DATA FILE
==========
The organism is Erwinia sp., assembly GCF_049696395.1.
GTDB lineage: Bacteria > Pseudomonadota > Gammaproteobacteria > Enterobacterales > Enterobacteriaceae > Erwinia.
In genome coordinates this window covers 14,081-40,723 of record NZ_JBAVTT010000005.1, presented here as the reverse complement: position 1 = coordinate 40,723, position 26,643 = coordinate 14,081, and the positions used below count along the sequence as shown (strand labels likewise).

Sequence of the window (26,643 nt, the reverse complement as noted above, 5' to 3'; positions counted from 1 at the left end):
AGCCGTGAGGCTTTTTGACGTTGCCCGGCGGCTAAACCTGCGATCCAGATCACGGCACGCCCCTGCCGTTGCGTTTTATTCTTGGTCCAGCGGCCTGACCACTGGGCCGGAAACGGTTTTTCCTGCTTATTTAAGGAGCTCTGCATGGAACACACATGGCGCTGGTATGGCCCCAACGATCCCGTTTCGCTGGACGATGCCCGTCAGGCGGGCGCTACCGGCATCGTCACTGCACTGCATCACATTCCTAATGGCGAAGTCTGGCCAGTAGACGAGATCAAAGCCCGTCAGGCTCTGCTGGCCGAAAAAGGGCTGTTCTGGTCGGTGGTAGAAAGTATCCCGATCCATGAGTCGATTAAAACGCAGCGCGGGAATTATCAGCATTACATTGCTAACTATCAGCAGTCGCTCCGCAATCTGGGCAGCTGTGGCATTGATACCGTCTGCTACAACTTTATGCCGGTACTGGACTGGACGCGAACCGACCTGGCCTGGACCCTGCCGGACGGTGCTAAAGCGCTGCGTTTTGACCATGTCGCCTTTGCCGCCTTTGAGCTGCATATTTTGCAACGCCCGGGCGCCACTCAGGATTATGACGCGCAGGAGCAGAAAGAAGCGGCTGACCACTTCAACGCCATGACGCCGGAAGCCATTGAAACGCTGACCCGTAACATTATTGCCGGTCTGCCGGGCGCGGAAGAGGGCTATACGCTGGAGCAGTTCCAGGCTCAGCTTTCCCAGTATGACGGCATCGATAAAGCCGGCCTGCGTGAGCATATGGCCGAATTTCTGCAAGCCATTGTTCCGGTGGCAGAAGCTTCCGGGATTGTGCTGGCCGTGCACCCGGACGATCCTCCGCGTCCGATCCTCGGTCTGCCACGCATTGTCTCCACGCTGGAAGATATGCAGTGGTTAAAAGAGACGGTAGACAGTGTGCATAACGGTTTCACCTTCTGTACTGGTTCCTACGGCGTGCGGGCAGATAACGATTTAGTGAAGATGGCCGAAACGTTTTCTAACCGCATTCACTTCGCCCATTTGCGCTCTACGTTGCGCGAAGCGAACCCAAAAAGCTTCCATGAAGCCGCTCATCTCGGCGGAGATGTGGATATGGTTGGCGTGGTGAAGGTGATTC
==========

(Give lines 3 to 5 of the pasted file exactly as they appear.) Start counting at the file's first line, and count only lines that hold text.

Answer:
In genome coordinates this window covers 14,081-40,723 of record NZ_JBAVTT010000005.1, presented here as the reverse complement: position 1 = coordinate 40,723, position 26,643 = coordinate 14,081, and the positions used below count along the sequence as shown (strand labels likewise).

Sequence of the window (26,643 nt, the reverse complement as noted above, 5' to 3'; positions counted from 1 at the left end):
AGCCGTGAGGCTTTTTGACGTTGCCCGGCGGCTAAACCTGCGATCCAGATCACGGCACGCCCCTGCCGTTGCGTTTTATTCTTGGTCCAGCGGCCTGACCACTGGGCCGGAAACGGTTTTTCCTGCTTATTTAAGGAGCTCTGCATGGAACACACATGGCGCTGGTATGGCCCCAACGATCCCGTTTCGCTGGACGATGCCCGTCAGGCGGGCGCTACCGGCATCGTCACTGCACTGCATCACATTCCTAATGGCGAAGTCTGGCCAGTAGACGAGATCAAAGCCCGTCAGGCTCTGCTGGCCGAAAAAGGGCTGTTCTGGTCGGTGGTAGAAAGTATCCCGATCCATGAGTCGATTAAAACGCAGCGCGGGAATTATCAGCATTACATTGCTAACTATCAGCAGTCGCTCCGCAATCTGGGCAGCTGTGGCATTGATACCGTCTGCTACAACTTTATGCCGGTACTGGACTGGACGCGAACCGACCTGGCCTGGACCCTGCCGGACGGTGCTAAAGCGCTGCGTTTTGACCATGTCGCCTTTGCCGCCTTTGAGCTGCATATTTTGCAACGCCCGGGCGCCACTCAGGATTATGACGCGCAGGAGCAGAAAGAAGCGGCTGACCACTTCAACGCCATGACGCCGGAAGCCATTGAAACGCTGACCCGTAACATTATTGCCGGTCTGCCGGGCGCGGAAGAGGGCTATACGCTGGAGCAGTTCCAGGCTCAGCTTTCCCAGTATGACGGCATCGATAAAGCCGGCCTGCGTGAGCATATGGCCGAATTTCTGCAAGCCATTGTTCCGGTGGCAGAAGCTTCCGGGATTGTGCTGGCCGTGCACCCGGACGATCCTCCGCGTCCGATCCTCGGTCTGCCACGCATTGTCTCCACGCTGGAAGATATGCAGTGGTTAAAAGAGACGGTAGACAGTGTGCATAACGGTTTCACCTTCTGTACTGGTTCCTACGGCGTGCGGGCAGATAACGATTTAGTGAAGATGGCCGAAACGTTTTCTAACCGCATTCACTTCGCCCATTTGCGCTCTACGTTGCGCGAAGCGAACCCAAAAAGCTTCCATGAAGCCGCTCATCTCGGCGGAGATGTGGATATGGTTGGCGTGGTGAAGGTGATTC